treatment of love sunne raising of john donne
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The poet is emphasizing that the sun has no real power over what he and his lover do, while he is the one who chooses to allow the sun in because by it he can see his lover’s beauty.
The lover then moves on to loftier claims. “If her eyes have not blinded thine” (13) implies that his beloved’s eyes are more brilliant than sunlight. This was a standard Renaissance love-poem convention (compare Shakespeare “My mistress’ eyes are nothing like the sun” in Sonnet 130) to proclaim his beloved’s loveliness. Indeed, the sun should “tell me/Whether both th’Indias of spice and mine/Be where thou lef’st them, or lie here with me.”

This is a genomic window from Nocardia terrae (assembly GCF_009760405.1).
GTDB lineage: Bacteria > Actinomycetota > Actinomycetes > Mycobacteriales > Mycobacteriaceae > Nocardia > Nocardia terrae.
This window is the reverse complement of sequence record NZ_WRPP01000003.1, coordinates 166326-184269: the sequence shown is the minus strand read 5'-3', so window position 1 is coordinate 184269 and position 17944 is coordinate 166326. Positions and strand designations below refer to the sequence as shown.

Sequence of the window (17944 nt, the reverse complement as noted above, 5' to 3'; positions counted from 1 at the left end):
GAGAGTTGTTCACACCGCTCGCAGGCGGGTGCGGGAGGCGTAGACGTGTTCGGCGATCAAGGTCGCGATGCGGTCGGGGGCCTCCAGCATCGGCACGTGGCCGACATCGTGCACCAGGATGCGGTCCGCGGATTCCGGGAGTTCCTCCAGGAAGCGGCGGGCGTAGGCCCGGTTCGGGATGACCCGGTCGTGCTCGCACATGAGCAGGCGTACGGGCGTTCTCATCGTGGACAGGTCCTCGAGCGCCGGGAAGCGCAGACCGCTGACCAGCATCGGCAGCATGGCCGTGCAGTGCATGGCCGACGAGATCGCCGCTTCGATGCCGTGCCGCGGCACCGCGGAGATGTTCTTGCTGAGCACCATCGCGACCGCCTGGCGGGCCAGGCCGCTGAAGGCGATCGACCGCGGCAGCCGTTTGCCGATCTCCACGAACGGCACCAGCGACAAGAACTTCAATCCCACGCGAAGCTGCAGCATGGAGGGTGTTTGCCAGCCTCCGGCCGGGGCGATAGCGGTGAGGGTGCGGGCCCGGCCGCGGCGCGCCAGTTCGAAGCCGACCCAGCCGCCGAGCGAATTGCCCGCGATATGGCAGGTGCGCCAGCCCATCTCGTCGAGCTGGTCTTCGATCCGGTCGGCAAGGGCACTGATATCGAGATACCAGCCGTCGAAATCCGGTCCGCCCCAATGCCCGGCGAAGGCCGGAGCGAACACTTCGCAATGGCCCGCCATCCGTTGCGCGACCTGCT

This poem gives voice to the feeling of lovers that they are outside of time and that their emotions are the most important things in the world. There is something of the adolescent melodrama of first love here, which again suggests that Donne is exercising his intelligence and subtlety to make a different kind of point. While the love between himself and his lover may seem divine, metaphorically it can be true that divine love is more important than the things of this world.